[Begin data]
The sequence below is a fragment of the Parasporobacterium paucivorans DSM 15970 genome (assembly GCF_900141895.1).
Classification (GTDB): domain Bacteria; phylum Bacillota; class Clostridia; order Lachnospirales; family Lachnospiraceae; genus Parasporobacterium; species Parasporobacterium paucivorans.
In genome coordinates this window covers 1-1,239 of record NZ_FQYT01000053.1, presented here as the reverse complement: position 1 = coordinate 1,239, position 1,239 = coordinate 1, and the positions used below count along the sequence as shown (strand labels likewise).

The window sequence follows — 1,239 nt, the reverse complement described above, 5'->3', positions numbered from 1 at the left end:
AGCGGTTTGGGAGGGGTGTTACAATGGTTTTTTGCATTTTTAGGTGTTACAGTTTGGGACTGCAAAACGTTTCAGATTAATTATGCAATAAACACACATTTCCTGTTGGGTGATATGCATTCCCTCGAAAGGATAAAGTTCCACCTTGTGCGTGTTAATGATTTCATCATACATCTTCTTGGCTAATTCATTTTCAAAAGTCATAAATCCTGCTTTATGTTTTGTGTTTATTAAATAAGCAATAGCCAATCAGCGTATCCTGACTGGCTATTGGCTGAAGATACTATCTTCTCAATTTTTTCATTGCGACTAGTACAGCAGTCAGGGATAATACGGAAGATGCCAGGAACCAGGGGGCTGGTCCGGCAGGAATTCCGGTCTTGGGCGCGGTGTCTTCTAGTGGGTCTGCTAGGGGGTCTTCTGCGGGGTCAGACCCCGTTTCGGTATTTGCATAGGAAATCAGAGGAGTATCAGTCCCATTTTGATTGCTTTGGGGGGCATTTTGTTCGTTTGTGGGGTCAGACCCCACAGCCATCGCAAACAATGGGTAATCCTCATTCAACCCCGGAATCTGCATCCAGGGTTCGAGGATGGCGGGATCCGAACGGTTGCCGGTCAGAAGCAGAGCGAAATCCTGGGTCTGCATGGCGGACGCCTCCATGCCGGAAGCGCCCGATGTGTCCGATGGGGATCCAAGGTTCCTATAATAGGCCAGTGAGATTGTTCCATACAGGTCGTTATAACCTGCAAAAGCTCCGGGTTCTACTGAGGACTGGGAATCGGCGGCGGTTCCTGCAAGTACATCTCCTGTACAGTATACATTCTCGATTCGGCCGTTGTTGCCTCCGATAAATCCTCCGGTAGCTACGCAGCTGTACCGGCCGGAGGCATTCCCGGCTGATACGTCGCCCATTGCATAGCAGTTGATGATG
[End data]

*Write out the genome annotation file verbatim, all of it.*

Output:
The sequence below is a fragment of the Parasporobacterium paucivorans DSM 15970 genome (assembly GCF_900141895.1).
Classification (GTDB): domain Bacteria; phylum Bacillota; class Clostridia; order Lachnospirales; family Lachnospiraceae; genus Parasporobacterium; species Parasporobacterium paucivorans.
In genome coordinates this window covers 1-1,239 of record NZ_FQYT01000053.1, presented here as the reverse complement: position 1 = coordinate 1,239, position 1,239 = coordinate 1, and the positions used below count along the sequence as shown (strand labels likewise).

The window sequence follows — 1,239 nt, the reverse complement described above, 5'->3', positions numbered from 1 at the left end:
AGCGGTTTGGGAGGGGTGTTACAATGGTTTTTTGCATTTTTAGGTGTTACAGTTTGGGACTGCAAAACGTTTCAGATTAATTATGCAATAAACACACATTTCCTGTTGGGTGATATGCATTCCCTCGAAAGGATAAAGTTCCACCTTGTGCGTGTTAATGATTTCATCATACATCTTCTTGGCTAATTCATTTTCAAAAGTCATAAATCCTGCTTTATGTTTTGTGTTTATTAAATAAGCAATAGCCAATCAGCGTATCCTGACTGGCTATTGGCTGAAGATACTATCTTCTCAATTTTTTCATTGCGACTAGTACAGCAGTCAGGGATAATACGGAAGATGCCAGGAACCAGGGGGCTGGTCCGGCAGGAATTCCGGTCTTGGGCGCGGTGTCTTCTAGTGGGTCTGCTAGGGGGTCTTCTGCGGGGTCAGACCCCGTTTCGGTATTTGCATAGGAAATCAGAGGAGTATCAGTCCCATTTTGATTGCTTTGGGGGGCATTTTGTTCGTTTGTGGGGTCAGACCCCACAGCCATCGCAAACAATGGGTAATCCTCATTCAACCCCGGAATCTGCATCCAGGGTTCGAGGATGGCGGGATCCGAACGGTTGCCGGTCAGAAGCAGAGCGAAATCCTGGGTCTGCATGGCGGACGCCTCCATGCCGGAAGCGCCCGATGTGTCCGATGGGGATCCAAGGTTCCTATAATAGGCCAGTGAGATTGTTCCATACAGGTCGTTATAACCTGCAAAAGCTCCGGGTTCTACTGAGGACTGGGAATCGGCGGCGGTTCCTGCAAGTACATCTCCTGTACAGTATACATTCTCGATTCGGCCGTTGTTGCCTCCGATAAATCCTCCGGTAGCTACGCAGCTGTACCGGCCGGAGGCATTCCCGGCTGATACGTCGCCCATTGCATAGCAGTTGATGATG